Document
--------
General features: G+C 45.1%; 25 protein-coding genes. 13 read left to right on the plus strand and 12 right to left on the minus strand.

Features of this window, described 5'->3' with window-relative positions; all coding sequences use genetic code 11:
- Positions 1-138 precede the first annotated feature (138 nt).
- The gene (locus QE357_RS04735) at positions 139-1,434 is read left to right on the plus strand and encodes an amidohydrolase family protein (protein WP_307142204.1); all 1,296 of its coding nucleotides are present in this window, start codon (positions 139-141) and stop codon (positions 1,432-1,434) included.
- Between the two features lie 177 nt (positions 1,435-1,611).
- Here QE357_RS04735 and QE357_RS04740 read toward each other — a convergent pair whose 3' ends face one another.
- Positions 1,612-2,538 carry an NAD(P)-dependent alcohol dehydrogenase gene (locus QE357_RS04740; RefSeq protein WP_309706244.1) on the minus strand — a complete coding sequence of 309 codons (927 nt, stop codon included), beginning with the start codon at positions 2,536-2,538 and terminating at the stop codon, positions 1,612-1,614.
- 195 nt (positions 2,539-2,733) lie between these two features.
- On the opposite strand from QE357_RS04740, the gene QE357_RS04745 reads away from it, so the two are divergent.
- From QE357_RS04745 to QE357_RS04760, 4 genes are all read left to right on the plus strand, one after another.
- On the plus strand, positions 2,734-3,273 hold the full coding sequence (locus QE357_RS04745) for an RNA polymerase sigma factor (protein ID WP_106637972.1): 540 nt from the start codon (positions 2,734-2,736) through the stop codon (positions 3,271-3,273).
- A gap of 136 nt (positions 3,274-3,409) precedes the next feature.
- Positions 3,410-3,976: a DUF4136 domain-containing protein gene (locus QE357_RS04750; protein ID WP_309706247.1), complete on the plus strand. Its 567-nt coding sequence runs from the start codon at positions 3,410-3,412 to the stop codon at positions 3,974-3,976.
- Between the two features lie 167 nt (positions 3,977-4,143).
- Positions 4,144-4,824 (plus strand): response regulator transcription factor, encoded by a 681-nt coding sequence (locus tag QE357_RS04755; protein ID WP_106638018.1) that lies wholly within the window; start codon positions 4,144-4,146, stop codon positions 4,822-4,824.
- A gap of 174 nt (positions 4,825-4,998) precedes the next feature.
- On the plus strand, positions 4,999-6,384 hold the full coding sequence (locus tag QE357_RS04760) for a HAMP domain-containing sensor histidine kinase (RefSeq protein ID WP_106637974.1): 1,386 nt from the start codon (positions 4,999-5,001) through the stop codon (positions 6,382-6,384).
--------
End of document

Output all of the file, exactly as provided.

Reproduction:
General features: G+C 45.1%; 25 protein-coding genes. 13 read left to right on the plus strand and 12 right to left on the minus strand.

Features of this window, described 5'->3' with window-relative positions; all coding sequences use genetic code 11:
- Positions 1-138 precede the first annotated feature (138 nt).
- The gene (locus QE357_RS04735) at positions 139-1,434 is read left to right on the plus strand and encodes an amidohydrolase family protein (protein WP_307142204.1); all 1,296 of its coding nucleotides are present in this window, start codon (positions 139-141) and stop codon (positions 1,432-1,434) included.
- Between the two features lie 177 nt (positions 1,435-1,611).
- Here QE357_RS04735 and QE357_RS04740 read toward each other — a convergent pair whose 3' ends face one another.
- Positions 1,612-2,538 carry an NAD(P)-dependent alcohol dehydrogenase gene (locus QE357_RS04740; RefSeq protein WP_309706244.1) on the minus strand — a complete coding sequence of 309 codons (927 nt, stop codon included), beginning with the start codon at positions 2,536-2,538 and terminating at the stop codon, positions 1,612-1,614.
- 195 nt (positions 2,539-2,733) lie between these two features.
- On the opposite strand from QE357_RS04740, the gene QE357_RS04745 reads away from it, so the two are divergent.
- From QE357_RS04745 to QE357_RS04760, 4 genes are all read left to right on the plus strand, one after another.
- On the plus strand, positions 2,734-3,273 hold the full coding sequence (locus QE357_RS04745) for an RNA polymerase sigma factor (protein ID WP_106637972.1): 540 nt from the start codon (positions 2,734-2,736) through the stop codon (positions 3,271-3,273).
- A gap of 136 nt (positions 3,274-3,409) precedes the next feature.
- Positions 3,410-3,976: a DUF4136 domain-containing protein gene (locus QE357_RS04750; protein ID WP_309706247.1), complete on the plus strand. Its 567-nt coding sequence runs from the start codon at positions 3,410-3,412 to the stop codon at positions 3,974-3,976.
- Between the two features lie 167 nt (positions 3,977-4,143).
- Positions 4,144-4,824 (plus strand): response regulator transcription factor, encoded by a 681-nt coding sequence (locus tag QE357_RS04755; protein ID WP_106638018.1) that lies wholly within the window; start codon positions 4,144-4,146, stop codon positions 4,822-4,824.
- A gap of 174 nt (positions 4,825-4,998) precedes the next feature.
- On the plus strand, positions 4,999-6,384 hold the full coding sequence (locus tag QE357_RS04760) for a HAMP domain-containing sensor histidine kinase (RefSeq protein ID WP_106637974.1): 1,386 nt from the start codon (positions 4,999-5,001) through the stop codon (positions 6,382-6,384).